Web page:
3. How we get energy

We and other animals rely on plants for energy. Without plants there would be no us.  Plant cells are of the same basic eukaryote type as us but with features that we and animals do not have. One such feature is chloroplasts that contain genetic material able to photosynthesize.

The photosynthesis process uses sun energy to convert carbon dioxide from the air and water from roots into the simple sugar that is glucose (C6H12O6). The process releases oxygen. The energy used to make glucose is stored in the structure of glucose and plant cells can extract that energy by respiring (reversing the photosynthesis process).

Plants use glucose to make the more complex sugars of starches (carbohydrates). It is how they grow and multiply the cell structures of their roots, stems, leaves and fruits. They reach out to the sun for summer energy and survive the winter on their energy stores.

We eat carbohydrates and break them down in our mouths and in our intestines to glucose. Our circling blood takes that glucose to all of our body cells along with oxygen from our lungs. Any excess glucose is stored as glycogen, a more complex sugar, in our liver or in our muscle cells for use as and when required. In the cytoplasm of our body cells each 6 carbon sugar molecule of glucose is broken down into 2 molecules of a 3 carbon sugar called pyruvate. The process is called glycolysis.

If the cell has an adequate supply of oxygen cell energy production continues in the mitochondria organelles floating within the cell cytoplasm. Here two molecules of pyruvate combine with oxygen to release energy, water and carbon dioxide. It is sort of complicated reverse of the photosynthesis process called aerobic respiration. Mitochondria use the energy released to convert cytoplasm obtained ADP (adenodiphosphate) into its higher energy form ATP (adenotriphosphate).  ATP in a cells cytoplasm is its energy store; a few seconds worth of power that when used returns ATP to ADP. This aerobic method of delivering cell energy is the preferred and more efficient way but not the only way that cells can get energy.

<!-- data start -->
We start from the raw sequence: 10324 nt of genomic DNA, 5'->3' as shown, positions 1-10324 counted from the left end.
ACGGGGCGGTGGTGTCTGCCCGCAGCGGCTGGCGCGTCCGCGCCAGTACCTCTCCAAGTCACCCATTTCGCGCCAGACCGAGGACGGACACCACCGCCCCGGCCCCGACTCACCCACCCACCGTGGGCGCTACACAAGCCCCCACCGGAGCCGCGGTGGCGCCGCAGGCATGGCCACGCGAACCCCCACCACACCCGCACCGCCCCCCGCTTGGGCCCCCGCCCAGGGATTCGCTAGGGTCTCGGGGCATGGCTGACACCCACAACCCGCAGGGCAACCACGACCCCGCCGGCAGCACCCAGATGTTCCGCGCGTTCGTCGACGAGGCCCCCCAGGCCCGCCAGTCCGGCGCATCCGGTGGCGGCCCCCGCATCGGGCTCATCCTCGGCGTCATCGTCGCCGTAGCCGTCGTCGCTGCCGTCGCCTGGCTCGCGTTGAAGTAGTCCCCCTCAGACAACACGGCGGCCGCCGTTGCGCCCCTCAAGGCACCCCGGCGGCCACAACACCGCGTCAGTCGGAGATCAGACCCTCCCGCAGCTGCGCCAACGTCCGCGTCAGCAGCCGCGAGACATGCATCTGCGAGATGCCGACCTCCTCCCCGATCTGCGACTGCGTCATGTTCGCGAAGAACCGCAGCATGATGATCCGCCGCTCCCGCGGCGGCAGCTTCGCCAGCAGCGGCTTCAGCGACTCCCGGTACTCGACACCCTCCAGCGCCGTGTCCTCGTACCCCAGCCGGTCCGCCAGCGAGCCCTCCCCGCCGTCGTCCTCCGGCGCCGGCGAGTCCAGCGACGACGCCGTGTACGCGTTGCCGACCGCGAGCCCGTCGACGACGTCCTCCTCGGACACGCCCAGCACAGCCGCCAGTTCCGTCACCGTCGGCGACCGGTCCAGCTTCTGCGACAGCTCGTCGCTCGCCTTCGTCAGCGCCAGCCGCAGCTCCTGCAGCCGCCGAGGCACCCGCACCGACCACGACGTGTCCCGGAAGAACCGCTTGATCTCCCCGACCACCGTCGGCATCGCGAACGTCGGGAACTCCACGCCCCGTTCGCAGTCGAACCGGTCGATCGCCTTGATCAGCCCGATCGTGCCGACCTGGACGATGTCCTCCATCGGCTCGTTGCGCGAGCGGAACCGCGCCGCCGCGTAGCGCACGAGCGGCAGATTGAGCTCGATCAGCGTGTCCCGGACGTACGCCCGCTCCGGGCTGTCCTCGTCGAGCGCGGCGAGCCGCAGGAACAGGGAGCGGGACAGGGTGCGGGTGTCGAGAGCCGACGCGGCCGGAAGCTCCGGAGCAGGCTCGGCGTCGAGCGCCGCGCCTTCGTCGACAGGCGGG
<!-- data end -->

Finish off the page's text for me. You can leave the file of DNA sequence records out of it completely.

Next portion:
When exercise is vigorous and extended and their oxygen levels are depleted our cells get energy from the pyruvate in a less efficient but quicker way. The process is called anaerobic respiration. It is a fermentation process of the pyruvate that delivers ATP energy into the cytoplasm very quickly but less efficiently. The process produces the toxin lactic acid that quickly becomes lactate and is then taken by the blood to the liver. Here energy is used to combine it and pyruvate back to the simple sugar glucose for use by cells or to the more complex sugar glycogen for energy storage.

We don’t just get carbohydrates from plants. Dairy products are an animal source of carbohydrates. Animals, like plants also provide us with fats and proteins. Fats we process and store in our bodies. They provide cell protection, insulation and energy when carbohydrates are exhausted.  Proteins are chains of amino acids that our digestive system breaks down into simple amino acids. They are used by cells to build and repair structures and to create enzymes and hormone messengers that support body processes.  Proteins can be used as cell energy but only in an emergency when other sources are depleted.

In my previous article I said particles have energy desires and that cells developed because they more efficiently satisfied particle energy desires. In this article we see just a little of how the evolved highly complex, yet highly efficient electro- chemical processes within us satisfy and support those particle energy desires. They did not evolve and produce us for our benefit. They did it for their benefit.

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